The Canterbury Tales: A Retelling
Penguin Classics, 2009
Peter Ackroyd is keen to emphasise that his prose version of Chaucer’s Canterbury Tales is a modernisation rather than a translation. Ackroyd must be commended for his efforts to attract a new audience to the medieval poet, and this aim seems to govern his changes to the tone and substance of the text.
Ackroyd has captured the modern idea of Chaucer—the bawdy poet of the Miller’s and Reeve’s Tales—and written it back into the other tales. This accounts for his unapologetic omission of the Tale of Melibee and the Parson’s Tale: Chaucer’s longest, most serious tales are apparently not “boozy” enough (to quote the dust jacket) to make the modern cut. In this, Ackroyd follows Mike Poulton’s 2006 Royal Shakespeare Company adaptation of the tales for the theatre; the sermon has apparently had its heyday. A shrewd commercial move, although hardly true to Chaucer’s vision.
Ackroyd’s pilgrims speak with appreciably different voices, and this is to his credit. The Knight punctuates his tale with staccato bursts of single-word sentences, whilst the Wife of Bath combines high and low registers in close appreciation of Chaucer. Ackroyd is at his best when most outrageous; he occasionally inserts allusions with refreshing impunity, sneaking “Of arms, and the men, I sing” into his Knight’s Tale. Ackroyd deals neatly with the unfinished Cook’s Tale, penning an original intermission in which the Host interrupts the Cook, in homage to Lydgate and Caxton, the original medieval continuers of Chaucer’s incomplete poems.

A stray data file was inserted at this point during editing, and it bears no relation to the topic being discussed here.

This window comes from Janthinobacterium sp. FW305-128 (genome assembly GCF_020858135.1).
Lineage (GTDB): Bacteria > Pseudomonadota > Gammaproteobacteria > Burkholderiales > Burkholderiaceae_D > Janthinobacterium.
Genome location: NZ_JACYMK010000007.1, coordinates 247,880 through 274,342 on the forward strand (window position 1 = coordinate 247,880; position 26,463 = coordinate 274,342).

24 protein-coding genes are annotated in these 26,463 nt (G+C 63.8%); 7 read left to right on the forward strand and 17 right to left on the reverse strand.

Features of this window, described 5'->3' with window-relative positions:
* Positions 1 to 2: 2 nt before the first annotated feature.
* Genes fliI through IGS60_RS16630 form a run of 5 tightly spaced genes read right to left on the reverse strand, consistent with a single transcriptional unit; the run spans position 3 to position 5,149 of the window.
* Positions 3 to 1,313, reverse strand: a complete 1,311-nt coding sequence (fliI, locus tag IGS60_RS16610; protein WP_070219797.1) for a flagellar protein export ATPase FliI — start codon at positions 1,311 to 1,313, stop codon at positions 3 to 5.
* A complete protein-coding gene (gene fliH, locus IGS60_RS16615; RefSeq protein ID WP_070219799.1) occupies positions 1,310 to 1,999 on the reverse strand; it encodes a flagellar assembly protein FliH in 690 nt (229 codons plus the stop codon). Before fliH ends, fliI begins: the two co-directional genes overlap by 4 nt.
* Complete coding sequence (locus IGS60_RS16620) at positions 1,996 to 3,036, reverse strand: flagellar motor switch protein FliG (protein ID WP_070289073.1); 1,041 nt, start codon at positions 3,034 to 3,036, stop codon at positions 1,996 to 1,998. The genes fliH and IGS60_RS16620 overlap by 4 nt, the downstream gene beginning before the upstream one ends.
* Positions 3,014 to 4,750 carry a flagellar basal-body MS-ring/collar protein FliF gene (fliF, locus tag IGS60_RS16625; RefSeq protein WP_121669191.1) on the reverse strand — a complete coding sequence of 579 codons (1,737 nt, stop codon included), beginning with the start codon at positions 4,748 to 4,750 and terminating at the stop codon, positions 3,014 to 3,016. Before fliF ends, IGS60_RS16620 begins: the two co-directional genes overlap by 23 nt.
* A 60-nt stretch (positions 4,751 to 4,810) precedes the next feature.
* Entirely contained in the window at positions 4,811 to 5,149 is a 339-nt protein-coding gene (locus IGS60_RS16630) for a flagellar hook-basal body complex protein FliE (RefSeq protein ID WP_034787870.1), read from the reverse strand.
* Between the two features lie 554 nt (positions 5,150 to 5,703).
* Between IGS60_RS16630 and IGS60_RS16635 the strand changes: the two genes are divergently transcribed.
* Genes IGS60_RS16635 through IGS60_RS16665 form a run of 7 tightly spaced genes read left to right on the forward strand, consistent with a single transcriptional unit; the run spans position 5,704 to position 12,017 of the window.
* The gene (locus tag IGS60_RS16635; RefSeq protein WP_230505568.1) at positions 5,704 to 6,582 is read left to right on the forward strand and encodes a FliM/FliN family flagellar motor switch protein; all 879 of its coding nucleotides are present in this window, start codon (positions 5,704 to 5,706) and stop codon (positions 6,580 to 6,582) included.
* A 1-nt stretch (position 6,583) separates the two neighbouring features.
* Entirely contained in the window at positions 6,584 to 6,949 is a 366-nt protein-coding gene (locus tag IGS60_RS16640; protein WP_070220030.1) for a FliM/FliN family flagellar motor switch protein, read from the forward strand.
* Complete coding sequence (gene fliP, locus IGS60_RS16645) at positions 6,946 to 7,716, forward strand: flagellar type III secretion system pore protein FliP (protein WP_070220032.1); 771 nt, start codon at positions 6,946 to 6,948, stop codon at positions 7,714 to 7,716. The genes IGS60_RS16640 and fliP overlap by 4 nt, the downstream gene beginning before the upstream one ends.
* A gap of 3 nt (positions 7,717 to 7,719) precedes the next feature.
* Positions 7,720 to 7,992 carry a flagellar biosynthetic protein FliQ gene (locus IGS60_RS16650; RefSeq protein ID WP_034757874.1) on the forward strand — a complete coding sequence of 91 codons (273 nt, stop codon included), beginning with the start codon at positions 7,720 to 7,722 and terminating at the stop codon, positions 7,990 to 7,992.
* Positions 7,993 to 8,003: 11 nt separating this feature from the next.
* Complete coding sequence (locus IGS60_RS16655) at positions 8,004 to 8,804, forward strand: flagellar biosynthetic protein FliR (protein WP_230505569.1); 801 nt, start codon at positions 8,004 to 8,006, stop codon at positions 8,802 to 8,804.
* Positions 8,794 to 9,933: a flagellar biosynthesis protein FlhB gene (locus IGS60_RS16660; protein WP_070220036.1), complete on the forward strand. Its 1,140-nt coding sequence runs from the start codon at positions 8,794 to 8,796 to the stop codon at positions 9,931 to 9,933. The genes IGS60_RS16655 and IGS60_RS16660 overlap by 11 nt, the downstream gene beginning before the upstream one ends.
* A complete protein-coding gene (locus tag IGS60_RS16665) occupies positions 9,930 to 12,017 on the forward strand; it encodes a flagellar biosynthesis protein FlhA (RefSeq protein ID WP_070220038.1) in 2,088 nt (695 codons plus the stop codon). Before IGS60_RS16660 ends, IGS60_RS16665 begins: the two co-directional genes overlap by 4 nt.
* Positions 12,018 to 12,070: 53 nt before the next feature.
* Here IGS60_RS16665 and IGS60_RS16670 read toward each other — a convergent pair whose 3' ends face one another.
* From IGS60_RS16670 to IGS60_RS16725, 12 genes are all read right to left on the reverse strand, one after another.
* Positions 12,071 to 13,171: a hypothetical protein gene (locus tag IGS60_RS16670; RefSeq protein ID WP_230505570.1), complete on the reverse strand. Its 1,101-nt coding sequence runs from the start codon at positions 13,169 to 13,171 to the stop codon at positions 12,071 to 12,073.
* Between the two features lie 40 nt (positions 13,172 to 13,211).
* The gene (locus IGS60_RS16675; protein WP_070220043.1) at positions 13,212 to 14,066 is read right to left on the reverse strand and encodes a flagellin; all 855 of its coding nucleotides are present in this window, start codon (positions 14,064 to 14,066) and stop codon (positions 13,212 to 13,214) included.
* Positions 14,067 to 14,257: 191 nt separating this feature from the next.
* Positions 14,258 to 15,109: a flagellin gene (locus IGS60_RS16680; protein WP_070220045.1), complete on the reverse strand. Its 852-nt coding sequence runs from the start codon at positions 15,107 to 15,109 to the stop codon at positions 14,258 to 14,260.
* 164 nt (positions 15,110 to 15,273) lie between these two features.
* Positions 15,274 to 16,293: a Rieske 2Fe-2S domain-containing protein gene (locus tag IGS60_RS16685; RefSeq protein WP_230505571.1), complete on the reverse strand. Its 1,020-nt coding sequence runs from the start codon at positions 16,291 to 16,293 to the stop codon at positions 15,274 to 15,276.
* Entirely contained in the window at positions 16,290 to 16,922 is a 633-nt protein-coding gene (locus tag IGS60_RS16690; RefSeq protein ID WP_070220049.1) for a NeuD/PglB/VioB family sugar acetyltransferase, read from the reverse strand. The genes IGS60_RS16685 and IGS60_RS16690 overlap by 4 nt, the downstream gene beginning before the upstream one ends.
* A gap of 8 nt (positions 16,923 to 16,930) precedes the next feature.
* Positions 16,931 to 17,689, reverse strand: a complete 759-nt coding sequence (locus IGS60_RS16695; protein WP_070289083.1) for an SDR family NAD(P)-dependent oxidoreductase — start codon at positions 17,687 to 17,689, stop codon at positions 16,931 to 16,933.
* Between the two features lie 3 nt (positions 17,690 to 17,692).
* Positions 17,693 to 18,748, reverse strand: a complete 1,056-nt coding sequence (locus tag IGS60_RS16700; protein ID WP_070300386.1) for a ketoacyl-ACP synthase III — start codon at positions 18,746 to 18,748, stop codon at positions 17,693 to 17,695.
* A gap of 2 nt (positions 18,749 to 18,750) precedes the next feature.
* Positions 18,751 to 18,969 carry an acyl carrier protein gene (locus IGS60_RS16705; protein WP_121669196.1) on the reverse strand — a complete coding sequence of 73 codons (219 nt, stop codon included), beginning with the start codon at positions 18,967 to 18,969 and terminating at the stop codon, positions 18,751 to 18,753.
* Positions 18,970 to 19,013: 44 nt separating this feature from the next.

Admittedly, it is a difficult task to fit Chaucer’s economical verse into modern prose, but Ackroyd’s attempts to improve on Chaucer’s language reach too far. Chaucer’s pun on “queynt” is famous, but Ackroyd too frequently reduces Chaucer’s thesaurus of innuendo to a four-letter-worded monotony. His added puns (“She ripped a bear apart with her ‘bear’ hands”) are clumsily un-Chaucerian.
Ackroyd brands this book a “retelling” in seeking an elusive compromise between fidelity to Chaucer and idiomatic modernisation. Chaucer himself, who plundered everybody from Virgil to Petrarch, would doubtless approve. Ultimately, however, there is no substitute for the real thing.
William Sweet is a third-year D.Phil. student at St. John’s College studying Late Medieval English.